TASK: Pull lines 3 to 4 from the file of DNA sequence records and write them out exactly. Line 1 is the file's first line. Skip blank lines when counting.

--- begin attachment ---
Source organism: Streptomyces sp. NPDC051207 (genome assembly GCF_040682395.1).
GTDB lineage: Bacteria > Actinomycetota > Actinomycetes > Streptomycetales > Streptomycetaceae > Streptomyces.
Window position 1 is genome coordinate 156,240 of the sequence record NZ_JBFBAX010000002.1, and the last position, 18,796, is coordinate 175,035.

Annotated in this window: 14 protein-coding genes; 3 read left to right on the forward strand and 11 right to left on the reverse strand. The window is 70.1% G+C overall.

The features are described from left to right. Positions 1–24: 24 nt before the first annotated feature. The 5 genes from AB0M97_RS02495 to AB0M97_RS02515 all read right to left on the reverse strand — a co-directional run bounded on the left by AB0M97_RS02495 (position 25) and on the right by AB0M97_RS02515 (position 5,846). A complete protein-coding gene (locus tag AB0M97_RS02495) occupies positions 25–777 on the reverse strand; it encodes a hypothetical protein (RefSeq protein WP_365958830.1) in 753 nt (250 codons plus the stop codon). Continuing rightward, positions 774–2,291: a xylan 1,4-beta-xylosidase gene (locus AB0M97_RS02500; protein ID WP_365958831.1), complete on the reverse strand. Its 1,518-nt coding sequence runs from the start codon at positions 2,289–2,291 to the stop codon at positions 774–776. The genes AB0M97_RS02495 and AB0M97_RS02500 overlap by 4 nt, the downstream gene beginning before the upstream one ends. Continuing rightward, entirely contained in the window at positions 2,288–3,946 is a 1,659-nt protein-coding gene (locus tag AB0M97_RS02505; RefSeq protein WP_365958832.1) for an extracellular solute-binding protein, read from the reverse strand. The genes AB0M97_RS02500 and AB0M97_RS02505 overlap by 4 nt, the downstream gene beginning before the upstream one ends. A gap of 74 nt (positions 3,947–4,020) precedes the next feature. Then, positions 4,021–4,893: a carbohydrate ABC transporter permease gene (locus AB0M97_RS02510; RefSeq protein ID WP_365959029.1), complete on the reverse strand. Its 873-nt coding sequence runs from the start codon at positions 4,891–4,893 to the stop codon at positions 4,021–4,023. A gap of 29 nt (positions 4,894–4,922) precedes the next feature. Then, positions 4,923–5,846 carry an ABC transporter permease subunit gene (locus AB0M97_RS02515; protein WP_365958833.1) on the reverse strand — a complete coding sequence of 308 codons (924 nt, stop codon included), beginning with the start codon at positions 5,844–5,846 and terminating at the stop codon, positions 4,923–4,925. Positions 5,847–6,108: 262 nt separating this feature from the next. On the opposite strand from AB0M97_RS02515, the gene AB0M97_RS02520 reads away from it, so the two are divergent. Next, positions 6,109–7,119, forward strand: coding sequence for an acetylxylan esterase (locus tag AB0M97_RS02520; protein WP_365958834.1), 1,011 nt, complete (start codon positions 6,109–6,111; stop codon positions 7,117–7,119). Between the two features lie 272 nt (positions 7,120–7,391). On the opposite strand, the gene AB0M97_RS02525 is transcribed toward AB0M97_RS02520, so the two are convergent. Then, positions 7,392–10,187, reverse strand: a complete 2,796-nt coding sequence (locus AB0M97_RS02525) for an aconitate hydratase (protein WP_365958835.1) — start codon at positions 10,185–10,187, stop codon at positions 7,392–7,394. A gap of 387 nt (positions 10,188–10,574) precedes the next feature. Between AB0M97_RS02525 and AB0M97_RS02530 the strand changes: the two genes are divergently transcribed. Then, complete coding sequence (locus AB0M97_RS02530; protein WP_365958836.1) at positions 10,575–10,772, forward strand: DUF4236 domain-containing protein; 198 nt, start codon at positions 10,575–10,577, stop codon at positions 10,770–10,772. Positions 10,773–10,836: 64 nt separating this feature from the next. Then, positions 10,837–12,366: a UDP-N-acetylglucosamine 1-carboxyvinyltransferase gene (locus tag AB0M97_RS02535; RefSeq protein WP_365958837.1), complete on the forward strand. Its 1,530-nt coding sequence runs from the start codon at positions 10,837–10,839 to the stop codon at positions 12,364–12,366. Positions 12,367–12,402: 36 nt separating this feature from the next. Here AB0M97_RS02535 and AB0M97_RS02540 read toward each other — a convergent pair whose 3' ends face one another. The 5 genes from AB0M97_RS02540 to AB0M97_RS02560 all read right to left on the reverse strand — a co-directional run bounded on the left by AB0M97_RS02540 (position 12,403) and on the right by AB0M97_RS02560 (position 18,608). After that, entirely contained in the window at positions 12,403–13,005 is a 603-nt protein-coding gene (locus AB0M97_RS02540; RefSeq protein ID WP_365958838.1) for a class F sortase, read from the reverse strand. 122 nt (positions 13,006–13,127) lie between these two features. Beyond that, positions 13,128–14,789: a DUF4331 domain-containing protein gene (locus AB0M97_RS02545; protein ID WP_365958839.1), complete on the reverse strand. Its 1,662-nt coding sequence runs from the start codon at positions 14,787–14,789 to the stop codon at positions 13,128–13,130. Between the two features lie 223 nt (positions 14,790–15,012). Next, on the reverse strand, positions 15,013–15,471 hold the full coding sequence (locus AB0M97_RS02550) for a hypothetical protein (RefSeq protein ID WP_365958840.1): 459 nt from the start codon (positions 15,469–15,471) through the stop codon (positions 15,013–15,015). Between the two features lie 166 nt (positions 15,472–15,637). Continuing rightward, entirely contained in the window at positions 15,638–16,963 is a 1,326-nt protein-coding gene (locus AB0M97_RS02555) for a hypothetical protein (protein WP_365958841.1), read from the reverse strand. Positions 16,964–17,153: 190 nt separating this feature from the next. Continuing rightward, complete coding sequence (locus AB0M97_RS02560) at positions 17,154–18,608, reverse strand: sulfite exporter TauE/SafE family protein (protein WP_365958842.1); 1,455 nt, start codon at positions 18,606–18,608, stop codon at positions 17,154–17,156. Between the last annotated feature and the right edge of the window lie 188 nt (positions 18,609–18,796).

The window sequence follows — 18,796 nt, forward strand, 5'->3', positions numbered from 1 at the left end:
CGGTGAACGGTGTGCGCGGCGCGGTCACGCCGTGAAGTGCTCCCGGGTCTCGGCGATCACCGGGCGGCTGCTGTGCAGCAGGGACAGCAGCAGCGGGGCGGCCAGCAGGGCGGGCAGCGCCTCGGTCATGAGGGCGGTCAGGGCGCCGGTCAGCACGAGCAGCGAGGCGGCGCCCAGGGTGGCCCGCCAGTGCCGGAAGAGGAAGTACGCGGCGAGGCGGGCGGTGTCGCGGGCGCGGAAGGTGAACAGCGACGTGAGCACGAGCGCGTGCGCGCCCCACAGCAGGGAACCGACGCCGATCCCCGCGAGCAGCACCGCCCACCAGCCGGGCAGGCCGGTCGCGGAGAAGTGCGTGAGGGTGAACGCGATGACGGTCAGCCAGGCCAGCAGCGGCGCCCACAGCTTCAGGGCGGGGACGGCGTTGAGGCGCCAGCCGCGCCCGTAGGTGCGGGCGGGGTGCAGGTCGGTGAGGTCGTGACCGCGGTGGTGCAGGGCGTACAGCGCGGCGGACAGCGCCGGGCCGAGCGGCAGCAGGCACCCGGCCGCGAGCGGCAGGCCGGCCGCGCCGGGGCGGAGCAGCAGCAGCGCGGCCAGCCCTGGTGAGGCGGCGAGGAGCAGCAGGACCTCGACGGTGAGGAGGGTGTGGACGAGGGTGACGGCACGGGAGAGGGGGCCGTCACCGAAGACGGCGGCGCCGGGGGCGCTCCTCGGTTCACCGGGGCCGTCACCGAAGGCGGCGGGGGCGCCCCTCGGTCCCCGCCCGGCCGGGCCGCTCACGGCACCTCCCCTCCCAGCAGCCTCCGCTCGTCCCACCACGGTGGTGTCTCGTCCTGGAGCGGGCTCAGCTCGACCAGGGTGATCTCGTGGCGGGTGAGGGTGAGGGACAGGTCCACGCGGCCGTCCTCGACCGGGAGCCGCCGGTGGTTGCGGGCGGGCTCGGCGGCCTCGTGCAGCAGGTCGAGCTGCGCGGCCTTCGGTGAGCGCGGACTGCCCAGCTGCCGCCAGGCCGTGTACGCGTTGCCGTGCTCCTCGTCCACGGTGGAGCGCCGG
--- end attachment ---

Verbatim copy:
Window position 1 is genome coordinate 156,240 of the sequence record NZ_JBFBAX010000002.1, and the last position, 18,796, is coordinate 175,035.

Annotated in this window: 14 protein-coding genes; 3 read left to right on the forward strand and 11 right to left on the reverse strand. The window is 70.1% G+C overall.